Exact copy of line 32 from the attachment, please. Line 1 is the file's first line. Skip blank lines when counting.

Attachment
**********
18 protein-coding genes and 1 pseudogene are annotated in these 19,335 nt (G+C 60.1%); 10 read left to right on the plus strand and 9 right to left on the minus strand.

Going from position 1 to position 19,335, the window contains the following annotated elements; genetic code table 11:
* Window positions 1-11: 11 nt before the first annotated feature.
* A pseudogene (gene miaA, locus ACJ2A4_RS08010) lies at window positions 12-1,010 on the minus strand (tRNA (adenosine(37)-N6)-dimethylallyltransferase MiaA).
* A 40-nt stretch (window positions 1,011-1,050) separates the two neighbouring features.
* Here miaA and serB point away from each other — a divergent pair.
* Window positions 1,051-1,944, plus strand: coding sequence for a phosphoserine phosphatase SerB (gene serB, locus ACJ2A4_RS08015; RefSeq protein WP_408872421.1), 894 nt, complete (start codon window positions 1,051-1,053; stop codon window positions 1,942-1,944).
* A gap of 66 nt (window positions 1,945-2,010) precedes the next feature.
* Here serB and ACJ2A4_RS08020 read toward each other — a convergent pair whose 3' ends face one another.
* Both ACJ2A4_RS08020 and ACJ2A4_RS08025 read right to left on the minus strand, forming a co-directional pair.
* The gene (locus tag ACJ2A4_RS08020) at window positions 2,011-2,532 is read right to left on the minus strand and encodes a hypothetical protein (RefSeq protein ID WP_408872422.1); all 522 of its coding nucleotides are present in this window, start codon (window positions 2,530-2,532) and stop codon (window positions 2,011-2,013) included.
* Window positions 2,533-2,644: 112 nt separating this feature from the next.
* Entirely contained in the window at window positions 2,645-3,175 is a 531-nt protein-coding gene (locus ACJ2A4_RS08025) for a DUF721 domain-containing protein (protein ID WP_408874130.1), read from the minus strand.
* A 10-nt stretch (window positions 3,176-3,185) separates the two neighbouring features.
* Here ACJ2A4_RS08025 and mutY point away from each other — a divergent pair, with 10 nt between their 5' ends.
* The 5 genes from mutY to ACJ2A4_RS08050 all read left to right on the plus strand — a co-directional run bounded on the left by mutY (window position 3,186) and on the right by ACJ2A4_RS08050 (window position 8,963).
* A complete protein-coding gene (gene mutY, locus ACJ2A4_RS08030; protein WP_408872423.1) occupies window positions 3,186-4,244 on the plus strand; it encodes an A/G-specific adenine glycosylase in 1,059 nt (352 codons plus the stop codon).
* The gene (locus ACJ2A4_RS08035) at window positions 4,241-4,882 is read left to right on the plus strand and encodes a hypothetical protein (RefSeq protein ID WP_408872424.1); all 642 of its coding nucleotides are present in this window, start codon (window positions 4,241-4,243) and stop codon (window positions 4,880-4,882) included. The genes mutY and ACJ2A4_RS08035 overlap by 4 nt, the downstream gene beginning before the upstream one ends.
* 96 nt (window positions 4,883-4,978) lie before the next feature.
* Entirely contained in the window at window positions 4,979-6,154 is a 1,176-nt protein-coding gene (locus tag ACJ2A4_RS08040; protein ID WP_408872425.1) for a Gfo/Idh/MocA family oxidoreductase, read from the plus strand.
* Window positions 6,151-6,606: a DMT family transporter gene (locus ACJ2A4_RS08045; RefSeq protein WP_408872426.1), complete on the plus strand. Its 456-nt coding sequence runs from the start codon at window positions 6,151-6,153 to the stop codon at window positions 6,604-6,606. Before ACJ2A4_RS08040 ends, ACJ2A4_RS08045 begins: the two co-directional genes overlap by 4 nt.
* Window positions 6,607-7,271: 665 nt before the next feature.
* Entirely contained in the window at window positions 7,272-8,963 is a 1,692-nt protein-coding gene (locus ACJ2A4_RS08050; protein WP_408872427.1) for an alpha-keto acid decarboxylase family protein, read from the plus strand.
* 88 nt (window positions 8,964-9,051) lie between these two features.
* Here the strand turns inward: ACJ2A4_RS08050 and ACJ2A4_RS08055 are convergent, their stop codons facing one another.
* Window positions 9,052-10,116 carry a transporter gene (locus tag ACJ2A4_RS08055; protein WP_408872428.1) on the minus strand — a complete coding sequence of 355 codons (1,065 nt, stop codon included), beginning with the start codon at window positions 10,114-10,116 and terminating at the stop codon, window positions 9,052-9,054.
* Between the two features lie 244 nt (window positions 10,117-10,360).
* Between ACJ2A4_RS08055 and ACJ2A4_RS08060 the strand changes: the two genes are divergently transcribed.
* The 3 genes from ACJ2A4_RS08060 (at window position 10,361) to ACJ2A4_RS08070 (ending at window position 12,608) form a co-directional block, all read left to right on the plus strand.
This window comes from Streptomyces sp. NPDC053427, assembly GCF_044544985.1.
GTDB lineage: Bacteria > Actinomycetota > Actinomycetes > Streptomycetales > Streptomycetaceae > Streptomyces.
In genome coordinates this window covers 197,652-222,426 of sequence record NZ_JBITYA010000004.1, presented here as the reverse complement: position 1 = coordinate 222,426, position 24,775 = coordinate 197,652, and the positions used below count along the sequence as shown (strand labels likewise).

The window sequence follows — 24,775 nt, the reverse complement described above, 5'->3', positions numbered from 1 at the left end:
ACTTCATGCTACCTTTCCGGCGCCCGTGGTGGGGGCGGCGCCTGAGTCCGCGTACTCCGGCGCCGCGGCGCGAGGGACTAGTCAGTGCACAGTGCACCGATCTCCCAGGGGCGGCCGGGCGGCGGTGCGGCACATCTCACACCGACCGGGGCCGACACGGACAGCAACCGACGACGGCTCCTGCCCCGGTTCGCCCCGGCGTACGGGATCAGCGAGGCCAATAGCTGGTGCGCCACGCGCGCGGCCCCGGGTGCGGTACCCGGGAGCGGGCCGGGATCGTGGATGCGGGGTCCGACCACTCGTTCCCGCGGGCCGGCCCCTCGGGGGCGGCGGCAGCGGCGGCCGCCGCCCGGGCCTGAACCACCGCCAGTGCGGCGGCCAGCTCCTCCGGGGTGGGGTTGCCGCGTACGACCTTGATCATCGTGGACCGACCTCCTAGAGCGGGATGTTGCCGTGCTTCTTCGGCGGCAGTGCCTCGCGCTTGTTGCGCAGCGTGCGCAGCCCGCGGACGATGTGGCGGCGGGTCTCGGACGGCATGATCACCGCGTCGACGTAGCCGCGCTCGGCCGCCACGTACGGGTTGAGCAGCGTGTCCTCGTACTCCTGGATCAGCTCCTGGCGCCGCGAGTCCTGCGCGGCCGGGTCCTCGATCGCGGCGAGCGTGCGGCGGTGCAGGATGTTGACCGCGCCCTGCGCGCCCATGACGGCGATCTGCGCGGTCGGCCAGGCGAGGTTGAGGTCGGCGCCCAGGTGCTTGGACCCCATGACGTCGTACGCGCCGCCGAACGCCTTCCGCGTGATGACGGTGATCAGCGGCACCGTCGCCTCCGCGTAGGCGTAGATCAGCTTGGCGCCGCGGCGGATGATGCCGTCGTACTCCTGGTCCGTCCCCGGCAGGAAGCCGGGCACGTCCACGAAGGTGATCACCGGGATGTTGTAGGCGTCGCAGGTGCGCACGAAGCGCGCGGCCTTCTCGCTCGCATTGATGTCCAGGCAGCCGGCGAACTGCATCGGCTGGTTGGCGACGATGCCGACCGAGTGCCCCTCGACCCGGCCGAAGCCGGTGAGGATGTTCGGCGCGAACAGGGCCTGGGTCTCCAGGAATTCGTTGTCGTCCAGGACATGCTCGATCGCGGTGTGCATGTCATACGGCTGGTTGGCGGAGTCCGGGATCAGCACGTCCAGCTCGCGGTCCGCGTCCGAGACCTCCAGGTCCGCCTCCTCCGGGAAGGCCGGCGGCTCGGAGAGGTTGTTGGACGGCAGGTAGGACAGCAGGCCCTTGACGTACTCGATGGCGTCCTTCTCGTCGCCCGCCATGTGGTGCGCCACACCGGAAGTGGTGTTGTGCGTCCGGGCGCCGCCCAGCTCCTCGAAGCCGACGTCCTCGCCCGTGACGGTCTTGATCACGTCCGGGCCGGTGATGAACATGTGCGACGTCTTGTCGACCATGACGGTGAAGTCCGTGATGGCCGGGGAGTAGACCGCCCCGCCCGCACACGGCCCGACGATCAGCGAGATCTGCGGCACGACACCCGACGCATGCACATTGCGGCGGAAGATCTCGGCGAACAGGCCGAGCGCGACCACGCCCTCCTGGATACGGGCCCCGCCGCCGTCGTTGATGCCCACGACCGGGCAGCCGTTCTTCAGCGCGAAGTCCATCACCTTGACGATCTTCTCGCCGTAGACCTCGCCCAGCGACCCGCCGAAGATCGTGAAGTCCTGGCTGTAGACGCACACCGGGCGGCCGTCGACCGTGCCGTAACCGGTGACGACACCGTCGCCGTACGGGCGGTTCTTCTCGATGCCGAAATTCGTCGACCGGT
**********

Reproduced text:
In genome coordinates this window covers 197,652-222,426 of sequence record NZ_JBITYA010000004.1, presented here as the reverse complement: position 1 = coordinate 222,426, position 24,775 = coordinate 197,652, and the positions used below count along the sequence as shown (strand labels likewise).